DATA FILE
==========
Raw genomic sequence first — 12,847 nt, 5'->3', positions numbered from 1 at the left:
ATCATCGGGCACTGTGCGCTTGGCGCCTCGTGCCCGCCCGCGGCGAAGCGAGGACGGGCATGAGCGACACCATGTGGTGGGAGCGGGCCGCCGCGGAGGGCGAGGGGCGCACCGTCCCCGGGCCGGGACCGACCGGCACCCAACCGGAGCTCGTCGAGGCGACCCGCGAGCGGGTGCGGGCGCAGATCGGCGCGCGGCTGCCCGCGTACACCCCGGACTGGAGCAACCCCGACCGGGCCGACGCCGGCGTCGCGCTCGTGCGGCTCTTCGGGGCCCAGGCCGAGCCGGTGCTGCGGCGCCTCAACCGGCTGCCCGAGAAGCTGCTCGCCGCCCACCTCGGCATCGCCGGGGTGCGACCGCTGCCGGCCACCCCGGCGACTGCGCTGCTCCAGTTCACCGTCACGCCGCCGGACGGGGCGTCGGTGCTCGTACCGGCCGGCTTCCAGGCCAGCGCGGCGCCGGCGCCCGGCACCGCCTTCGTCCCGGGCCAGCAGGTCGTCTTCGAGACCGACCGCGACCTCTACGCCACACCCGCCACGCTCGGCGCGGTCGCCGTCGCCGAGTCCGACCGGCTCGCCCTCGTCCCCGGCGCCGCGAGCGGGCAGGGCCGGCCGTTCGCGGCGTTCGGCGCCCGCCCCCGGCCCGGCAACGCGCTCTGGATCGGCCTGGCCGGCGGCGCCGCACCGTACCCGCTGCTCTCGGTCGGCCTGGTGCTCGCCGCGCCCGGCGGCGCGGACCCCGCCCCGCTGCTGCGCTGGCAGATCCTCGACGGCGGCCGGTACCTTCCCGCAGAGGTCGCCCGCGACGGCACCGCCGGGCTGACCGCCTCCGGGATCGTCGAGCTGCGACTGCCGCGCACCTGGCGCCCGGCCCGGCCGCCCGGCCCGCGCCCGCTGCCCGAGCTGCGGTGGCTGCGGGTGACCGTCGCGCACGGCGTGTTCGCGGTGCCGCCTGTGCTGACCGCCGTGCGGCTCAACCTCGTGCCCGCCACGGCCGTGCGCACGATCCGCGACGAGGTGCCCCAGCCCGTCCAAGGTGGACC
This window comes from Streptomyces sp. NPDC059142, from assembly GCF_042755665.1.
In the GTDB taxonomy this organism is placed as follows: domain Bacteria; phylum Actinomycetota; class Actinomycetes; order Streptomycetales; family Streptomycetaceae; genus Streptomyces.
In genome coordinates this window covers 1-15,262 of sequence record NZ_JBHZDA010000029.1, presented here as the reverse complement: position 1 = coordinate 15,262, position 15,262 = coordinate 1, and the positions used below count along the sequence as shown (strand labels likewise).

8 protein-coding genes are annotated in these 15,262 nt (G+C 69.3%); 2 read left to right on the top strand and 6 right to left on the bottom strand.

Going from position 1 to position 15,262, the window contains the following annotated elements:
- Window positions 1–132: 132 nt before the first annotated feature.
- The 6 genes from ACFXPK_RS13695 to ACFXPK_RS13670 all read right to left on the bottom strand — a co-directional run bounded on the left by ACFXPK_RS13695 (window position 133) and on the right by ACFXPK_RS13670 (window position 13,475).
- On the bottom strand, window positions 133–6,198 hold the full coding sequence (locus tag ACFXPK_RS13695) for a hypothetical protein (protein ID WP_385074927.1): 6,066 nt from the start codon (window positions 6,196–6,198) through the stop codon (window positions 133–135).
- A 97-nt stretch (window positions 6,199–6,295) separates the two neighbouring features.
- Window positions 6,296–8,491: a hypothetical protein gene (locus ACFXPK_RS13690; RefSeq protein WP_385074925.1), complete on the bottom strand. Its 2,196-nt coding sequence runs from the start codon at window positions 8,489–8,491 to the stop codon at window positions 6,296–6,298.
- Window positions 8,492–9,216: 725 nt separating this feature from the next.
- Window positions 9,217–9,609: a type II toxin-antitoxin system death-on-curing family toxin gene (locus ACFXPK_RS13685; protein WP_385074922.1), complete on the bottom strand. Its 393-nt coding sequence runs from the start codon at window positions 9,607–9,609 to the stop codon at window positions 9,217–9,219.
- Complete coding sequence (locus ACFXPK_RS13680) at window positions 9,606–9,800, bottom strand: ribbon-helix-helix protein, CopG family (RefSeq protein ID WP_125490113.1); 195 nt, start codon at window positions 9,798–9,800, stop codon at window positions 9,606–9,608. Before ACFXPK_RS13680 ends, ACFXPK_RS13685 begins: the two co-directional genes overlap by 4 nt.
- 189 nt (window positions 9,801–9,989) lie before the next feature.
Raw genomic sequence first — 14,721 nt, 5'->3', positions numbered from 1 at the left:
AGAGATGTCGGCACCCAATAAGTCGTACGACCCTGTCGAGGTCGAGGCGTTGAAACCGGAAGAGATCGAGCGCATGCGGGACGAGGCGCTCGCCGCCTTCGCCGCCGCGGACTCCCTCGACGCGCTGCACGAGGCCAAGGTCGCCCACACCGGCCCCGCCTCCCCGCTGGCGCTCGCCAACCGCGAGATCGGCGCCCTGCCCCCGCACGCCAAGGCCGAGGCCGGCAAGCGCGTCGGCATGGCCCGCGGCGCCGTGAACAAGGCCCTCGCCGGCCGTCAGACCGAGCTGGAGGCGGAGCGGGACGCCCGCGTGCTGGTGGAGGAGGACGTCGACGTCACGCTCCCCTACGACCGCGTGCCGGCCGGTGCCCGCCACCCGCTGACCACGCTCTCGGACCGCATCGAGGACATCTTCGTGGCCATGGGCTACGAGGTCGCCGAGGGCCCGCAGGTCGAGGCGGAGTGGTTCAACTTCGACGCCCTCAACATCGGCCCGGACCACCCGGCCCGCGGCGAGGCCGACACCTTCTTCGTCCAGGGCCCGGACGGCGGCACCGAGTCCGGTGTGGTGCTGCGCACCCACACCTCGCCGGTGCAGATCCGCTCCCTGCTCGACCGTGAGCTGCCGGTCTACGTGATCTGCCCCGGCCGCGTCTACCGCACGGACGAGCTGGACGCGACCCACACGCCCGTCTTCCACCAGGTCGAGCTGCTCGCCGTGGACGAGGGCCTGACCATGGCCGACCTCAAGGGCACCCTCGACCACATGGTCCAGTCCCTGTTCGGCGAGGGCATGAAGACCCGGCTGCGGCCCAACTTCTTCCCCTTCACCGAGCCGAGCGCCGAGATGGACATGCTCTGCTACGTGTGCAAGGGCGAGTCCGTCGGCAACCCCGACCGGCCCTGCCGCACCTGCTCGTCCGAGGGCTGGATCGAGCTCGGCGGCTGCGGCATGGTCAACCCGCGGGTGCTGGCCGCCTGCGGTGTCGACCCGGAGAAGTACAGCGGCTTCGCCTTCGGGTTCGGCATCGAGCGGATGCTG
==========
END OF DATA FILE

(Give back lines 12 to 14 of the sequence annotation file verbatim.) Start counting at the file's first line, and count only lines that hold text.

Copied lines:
- Window positions 6,296–8,491: a hypothetical protein gene (locus ACFXPK_RS13690; RefSeq protein WP_385074925.1), complete on the bottom strand. Its 2,196-nt coding sequence runs from the start codon at window positions 8,489–8,491 to the stop codon at window positions 6,296–6,298.
- Window positions 8,492–9,216: 725 nt separating this feature from the next.
- Window positions 9,217–9,609: a type II toxin-antitoxin system death-on-curing family toxin gene (locus ACFXPK_RS13685; protein WP_385074922.1), complete on the bottom strand. Its 393-nt coding sequence runs from the start codon at window positions 9,607–9,609 to the stop codon at window positions 9,217–9,219.